How to Use a Brad Nailer? – Expert Explained!

How to Use a Brad Nailer

Meet the Brad Nailer– one of those handy and useful tools that have made the life of woodworkers a lot easier!

Wondering how?

Well, when it comes to woodworking and craftsmanship, some tools are must to have at your disposal. And among the jobs that these tools do, ‘connecting the planks and boards’ is one of the most regular ones. The specialized and specific tools for that purpose is called the Brad Nailer. Read the best 18 gauge Brad Nailer Reviews to find the best tools for your projects in 2018.

However, this article is all about explaining the most straightforward steps for those who’re having hardships with ‘How to Use a Brad Nailer?‘.

Grab a cup of coffee, read and look carefully at what this post says-

What is a Brad Nailer?

The most specific answer to the question is, a brad nailer is the younger version of the tool called Finish Nailer. You may have seen finish nailers to work with thick wires that attach moldings and trip. And brad nailers, on the other hand, works only an 18-gauge wire to work on the precision even more.

The reasons for having the term ‘Brad’ in its name is, it uses a specific form of nails called the Brad. Brads are purposeful when it comes to small-scale operations. Because while you’re working with such nails, they leave a small hole in the working surface. And craftsmen like it because, the smaller the hole is, the more aesthetic appeal it will bring on.

Brads have thinner heads, and that helps a lot to increase the quality of wood projects. And which woodworker won’t love that? If you are looking for a small nailer, we think this 23 gauge pin nailer reviews will help you a lot.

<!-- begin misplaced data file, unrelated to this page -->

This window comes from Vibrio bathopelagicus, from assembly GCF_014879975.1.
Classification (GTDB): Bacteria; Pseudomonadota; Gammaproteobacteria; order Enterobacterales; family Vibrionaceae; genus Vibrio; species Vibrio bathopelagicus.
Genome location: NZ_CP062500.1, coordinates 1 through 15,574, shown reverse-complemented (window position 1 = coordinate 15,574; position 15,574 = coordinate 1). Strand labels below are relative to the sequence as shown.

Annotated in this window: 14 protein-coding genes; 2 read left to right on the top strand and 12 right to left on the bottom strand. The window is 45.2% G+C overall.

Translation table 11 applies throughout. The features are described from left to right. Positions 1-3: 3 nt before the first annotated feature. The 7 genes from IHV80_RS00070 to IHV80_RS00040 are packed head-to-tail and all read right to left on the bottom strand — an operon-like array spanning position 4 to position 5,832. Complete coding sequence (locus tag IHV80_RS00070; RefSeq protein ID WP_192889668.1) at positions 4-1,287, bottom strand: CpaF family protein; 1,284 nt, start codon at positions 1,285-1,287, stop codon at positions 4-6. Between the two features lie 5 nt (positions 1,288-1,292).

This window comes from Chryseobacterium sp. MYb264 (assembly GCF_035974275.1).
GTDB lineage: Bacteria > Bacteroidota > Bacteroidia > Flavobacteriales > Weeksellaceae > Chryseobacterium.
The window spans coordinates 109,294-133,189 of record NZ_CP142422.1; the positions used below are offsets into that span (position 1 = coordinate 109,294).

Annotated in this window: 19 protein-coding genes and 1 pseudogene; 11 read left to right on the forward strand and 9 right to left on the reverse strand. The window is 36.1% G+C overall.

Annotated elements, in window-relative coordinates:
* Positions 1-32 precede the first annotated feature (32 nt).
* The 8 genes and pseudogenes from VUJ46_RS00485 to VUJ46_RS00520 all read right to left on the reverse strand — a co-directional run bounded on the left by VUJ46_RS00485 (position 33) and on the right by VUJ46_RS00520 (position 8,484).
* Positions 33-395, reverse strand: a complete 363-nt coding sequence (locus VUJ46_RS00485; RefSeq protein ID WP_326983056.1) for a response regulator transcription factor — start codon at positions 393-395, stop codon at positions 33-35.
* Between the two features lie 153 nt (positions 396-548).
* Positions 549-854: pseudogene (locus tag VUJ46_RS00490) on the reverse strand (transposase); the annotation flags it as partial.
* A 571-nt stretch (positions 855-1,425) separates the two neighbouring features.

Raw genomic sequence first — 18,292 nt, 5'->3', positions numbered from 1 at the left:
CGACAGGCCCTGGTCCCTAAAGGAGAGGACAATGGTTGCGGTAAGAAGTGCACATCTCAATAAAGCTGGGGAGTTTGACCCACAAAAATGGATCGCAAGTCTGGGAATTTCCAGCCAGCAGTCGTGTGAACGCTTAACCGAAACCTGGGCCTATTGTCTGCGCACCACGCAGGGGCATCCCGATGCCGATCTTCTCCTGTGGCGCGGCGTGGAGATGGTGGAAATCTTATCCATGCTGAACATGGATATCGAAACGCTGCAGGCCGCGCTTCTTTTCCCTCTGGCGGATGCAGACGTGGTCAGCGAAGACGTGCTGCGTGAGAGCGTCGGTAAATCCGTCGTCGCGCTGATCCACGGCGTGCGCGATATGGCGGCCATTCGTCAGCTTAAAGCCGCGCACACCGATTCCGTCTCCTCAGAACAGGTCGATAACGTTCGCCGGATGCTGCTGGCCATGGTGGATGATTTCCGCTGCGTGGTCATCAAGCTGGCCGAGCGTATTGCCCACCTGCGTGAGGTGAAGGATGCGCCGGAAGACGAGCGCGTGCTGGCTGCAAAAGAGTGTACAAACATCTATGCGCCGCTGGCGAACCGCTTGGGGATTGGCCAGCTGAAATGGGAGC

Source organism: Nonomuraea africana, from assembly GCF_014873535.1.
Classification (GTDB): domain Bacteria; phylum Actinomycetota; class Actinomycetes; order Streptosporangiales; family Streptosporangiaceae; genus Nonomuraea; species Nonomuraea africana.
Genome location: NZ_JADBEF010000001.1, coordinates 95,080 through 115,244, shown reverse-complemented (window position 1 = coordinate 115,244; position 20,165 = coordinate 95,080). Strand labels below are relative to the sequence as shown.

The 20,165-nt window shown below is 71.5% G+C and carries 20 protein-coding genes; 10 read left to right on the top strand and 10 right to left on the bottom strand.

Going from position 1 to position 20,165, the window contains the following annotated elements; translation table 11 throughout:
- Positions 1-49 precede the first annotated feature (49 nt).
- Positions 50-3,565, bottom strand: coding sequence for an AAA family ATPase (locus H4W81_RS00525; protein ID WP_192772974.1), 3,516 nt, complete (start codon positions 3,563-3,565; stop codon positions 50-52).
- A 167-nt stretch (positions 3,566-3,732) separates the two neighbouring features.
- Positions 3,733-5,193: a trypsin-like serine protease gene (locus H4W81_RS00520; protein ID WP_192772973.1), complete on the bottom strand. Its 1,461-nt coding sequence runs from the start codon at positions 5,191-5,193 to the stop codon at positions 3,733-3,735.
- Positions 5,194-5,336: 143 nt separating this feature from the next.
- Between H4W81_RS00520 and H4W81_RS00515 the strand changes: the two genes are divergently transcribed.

Type of Brad Nail Gun

In practice, there are specific variations of brad nailer styles. All of them are on the same purpose in different situations. Before approaching the main section, let’s have a glimpse of these variations-

Pneumatic Brad Nailers

This is the oldest granddaddy of all four types of brad nailers. The most used ones as well. While at work, they require a hose that will be used to eject the brads with an air compressor that pneumatic brad nailers use.

The Cordless Brad Nailers

Comparatively more updated ones are the Cordless Brad Nailers because it’s cordless, its bound to use a battery and a canister that would house the compressed air. If I explain the function in simple words, the cell provided electric energy and the air work together to push the brad to the desired position.

Straight Clip Brad Nailers

A smart variation of Brand Nailers is ones with the straight clip. It usually has a magazine that holds up all the brads in a row and helps in placing the bras on the cylinder. Another unique side of these models is, they are likely to have the least amount of jamming or breaking.

 Angled Brad Nailers

Angled brad nailers have already been popular as specialized nailers among artisans. While the worker has to deal with a very tricky and hard-to-reach job, these machines come to rescue. For even most delicate of moldings and trimmings, you can maneuver angled brad nailers.